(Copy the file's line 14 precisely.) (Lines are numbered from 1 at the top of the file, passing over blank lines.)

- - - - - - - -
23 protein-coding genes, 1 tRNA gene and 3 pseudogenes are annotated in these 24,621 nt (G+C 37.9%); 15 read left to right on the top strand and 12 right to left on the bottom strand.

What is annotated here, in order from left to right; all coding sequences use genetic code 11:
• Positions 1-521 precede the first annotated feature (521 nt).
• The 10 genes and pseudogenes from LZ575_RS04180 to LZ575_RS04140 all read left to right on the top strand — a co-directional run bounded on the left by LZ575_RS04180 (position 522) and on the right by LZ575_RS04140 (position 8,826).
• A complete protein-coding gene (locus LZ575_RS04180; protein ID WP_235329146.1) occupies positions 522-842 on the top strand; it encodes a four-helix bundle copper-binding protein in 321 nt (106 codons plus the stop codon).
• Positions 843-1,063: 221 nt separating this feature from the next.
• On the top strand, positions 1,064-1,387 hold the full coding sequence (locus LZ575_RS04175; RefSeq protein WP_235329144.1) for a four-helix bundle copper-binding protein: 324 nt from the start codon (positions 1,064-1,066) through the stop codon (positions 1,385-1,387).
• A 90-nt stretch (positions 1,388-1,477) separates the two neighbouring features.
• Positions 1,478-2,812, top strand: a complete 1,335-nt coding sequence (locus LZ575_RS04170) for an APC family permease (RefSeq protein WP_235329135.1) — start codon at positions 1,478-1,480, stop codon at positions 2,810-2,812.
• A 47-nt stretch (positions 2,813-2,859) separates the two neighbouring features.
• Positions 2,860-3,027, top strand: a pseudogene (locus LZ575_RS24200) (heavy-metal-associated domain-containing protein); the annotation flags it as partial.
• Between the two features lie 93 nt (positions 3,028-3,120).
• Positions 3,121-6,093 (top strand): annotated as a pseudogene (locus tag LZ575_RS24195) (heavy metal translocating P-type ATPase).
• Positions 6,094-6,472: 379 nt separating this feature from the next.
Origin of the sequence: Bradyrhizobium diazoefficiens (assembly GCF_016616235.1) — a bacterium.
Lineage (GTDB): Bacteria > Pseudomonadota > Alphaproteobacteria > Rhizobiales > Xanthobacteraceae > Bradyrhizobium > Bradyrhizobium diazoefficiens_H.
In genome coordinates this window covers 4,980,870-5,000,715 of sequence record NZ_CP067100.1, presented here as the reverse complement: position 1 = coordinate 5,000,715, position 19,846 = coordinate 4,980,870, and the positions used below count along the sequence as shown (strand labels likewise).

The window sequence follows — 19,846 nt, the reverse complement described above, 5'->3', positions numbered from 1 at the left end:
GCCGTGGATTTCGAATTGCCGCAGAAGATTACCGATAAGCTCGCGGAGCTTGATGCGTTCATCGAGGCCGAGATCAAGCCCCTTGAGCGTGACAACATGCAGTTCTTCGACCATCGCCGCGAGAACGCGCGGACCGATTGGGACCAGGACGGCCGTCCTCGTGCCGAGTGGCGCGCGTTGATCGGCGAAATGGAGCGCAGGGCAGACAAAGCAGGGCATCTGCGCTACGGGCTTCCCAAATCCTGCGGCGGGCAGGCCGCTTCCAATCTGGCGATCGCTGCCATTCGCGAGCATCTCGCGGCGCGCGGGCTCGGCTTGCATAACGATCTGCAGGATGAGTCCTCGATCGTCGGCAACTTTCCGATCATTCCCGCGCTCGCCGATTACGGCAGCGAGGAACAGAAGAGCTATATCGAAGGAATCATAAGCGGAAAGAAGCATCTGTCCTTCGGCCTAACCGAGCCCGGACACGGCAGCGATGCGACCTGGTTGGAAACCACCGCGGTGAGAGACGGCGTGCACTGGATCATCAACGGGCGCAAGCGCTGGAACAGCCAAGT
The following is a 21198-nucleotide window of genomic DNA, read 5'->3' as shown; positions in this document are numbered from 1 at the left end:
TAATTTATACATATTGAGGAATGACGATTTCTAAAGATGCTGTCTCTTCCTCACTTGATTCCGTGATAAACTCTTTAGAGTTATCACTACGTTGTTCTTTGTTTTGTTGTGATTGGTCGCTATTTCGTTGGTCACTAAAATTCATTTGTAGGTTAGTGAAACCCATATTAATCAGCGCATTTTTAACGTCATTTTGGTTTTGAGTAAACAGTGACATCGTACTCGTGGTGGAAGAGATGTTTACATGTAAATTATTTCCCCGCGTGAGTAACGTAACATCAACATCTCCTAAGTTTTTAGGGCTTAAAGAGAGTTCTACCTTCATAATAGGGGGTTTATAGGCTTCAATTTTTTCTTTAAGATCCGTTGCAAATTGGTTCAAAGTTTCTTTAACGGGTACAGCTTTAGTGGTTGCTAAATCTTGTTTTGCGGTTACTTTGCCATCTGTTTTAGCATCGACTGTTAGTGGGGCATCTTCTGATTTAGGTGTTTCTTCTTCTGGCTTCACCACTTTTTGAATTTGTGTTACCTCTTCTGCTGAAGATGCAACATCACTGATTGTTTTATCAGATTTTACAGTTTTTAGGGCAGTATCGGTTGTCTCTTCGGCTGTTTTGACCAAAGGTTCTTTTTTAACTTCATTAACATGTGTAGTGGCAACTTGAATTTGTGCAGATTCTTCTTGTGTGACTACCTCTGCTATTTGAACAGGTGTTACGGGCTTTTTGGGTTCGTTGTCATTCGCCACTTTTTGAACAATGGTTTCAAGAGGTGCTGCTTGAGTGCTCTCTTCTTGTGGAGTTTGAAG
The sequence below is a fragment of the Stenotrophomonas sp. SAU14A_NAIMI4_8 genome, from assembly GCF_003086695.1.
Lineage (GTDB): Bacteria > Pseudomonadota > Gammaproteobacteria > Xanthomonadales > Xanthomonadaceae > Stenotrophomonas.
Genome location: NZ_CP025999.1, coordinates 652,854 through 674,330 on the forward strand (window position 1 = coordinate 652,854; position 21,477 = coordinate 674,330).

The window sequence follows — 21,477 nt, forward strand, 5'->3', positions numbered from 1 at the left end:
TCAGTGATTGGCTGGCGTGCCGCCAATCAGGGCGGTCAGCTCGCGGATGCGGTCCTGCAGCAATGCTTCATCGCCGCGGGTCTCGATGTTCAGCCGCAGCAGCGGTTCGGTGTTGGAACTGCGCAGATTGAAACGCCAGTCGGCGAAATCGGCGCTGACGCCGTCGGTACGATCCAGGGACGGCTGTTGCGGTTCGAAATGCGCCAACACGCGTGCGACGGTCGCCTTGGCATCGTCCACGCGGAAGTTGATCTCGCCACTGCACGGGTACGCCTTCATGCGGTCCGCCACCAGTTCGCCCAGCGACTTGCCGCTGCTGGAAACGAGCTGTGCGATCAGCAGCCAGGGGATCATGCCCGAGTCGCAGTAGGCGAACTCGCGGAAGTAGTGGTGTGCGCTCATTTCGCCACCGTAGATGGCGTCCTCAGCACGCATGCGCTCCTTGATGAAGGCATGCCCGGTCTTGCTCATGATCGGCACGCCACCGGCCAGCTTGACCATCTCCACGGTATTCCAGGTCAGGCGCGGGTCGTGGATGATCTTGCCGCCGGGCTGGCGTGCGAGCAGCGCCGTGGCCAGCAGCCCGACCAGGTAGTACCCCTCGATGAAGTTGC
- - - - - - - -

• Positions 6,094-6,472: 379 nt separating this feature from the next.